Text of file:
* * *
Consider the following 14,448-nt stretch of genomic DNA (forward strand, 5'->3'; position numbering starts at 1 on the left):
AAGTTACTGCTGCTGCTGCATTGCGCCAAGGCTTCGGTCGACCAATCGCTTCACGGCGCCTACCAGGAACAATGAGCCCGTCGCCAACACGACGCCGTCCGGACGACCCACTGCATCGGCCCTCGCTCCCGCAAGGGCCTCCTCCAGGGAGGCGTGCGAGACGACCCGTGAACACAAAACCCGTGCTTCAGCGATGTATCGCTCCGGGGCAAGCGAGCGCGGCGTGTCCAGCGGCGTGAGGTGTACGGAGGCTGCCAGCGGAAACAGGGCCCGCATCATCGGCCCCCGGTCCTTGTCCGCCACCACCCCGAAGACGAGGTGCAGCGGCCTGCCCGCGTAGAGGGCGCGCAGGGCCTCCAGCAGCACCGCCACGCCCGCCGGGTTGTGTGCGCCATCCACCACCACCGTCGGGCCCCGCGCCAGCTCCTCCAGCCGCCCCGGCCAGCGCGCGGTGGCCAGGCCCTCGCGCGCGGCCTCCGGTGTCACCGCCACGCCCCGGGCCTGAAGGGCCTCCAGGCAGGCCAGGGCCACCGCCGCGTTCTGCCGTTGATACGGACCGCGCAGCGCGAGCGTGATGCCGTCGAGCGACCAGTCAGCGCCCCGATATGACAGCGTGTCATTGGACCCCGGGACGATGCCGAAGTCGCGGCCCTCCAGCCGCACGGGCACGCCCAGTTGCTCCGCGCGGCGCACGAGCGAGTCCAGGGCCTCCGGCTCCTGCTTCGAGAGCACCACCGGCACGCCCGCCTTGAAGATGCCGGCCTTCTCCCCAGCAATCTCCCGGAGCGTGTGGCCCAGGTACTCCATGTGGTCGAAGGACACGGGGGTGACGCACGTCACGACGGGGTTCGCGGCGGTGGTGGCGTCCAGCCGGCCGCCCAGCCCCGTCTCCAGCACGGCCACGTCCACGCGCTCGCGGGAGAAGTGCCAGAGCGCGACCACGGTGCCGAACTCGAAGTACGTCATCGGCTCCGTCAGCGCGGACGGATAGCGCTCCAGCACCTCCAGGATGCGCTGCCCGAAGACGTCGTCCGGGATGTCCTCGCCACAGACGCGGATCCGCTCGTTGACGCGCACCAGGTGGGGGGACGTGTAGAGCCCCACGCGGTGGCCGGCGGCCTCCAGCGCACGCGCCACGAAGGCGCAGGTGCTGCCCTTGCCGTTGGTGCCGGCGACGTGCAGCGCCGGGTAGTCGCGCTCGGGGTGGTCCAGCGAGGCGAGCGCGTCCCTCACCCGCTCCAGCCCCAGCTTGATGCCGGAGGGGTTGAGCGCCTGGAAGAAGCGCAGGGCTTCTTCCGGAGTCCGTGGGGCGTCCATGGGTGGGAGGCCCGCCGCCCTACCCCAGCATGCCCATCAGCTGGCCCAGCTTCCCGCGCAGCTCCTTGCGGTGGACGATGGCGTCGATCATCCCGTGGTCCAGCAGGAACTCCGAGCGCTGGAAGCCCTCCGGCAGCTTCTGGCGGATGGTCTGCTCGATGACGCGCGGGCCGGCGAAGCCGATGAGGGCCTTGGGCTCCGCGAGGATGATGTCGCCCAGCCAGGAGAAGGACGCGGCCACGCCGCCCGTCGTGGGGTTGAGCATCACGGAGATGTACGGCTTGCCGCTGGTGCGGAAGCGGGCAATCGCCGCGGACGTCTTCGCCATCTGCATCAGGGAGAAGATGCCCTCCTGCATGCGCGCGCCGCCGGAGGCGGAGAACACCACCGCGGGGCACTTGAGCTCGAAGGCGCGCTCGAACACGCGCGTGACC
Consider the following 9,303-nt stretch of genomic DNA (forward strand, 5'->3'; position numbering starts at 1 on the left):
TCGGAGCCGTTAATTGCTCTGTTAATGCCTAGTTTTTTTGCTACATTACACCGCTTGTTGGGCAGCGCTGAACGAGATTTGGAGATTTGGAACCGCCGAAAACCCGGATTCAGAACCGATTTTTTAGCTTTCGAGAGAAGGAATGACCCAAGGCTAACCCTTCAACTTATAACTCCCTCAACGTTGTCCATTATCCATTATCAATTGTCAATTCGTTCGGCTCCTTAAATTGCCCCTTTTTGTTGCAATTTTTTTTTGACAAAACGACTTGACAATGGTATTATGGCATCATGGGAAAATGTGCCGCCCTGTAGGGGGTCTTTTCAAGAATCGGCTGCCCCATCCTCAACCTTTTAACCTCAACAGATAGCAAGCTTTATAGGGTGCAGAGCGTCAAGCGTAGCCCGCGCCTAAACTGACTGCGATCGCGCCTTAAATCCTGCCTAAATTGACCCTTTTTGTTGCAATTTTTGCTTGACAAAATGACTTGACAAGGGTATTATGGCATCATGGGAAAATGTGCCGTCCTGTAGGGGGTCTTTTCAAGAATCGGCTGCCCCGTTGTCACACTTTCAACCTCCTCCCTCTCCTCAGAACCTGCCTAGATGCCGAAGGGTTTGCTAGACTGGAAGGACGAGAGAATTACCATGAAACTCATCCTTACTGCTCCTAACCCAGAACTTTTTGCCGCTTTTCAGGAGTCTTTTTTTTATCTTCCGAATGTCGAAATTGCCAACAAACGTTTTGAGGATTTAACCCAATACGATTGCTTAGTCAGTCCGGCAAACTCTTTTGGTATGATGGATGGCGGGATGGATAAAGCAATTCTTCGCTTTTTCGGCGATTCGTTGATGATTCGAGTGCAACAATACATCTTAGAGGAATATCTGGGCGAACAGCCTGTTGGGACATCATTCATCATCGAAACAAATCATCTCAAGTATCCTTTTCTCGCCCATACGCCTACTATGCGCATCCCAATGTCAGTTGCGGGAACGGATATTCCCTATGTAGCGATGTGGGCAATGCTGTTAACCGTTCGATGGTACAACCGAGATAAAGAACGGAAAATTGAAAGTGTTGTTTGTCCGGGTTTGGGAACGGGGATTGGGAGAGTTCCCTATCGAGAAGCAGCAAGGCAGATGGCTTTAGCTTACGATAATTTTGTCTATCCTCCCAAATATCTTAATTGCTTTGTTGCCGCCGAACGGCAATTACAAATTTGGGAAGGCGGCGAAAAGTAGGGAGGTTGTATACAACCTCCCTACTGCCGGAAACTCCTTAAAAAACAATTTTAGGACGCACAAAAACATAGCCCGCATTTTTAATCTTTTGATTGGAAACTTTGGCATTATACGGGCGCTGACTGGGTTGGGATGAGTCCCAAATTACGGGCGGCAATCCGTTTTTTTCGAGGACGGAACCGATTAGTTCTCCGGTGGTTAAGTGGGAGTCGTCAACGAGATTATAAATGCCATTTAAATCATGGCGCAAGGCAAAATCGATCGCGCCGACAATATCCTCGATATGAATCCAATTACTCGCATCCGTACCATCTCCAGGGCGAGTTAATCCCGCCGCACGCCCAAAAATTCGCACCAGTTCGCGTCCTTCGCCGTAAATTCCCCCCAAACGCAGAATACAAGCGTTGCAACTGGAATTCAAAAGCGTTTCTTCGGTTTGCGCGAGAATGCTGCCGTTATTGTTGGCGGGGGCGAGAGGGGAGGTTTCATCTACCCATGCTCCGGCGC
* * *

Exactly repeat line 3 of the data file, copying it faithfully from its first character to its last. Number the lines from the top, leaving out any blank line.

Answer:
Consider the following 9,303-nt stretch of genomic DNA (forward strand, 5'->3'; position numbering starts at 1 on the left):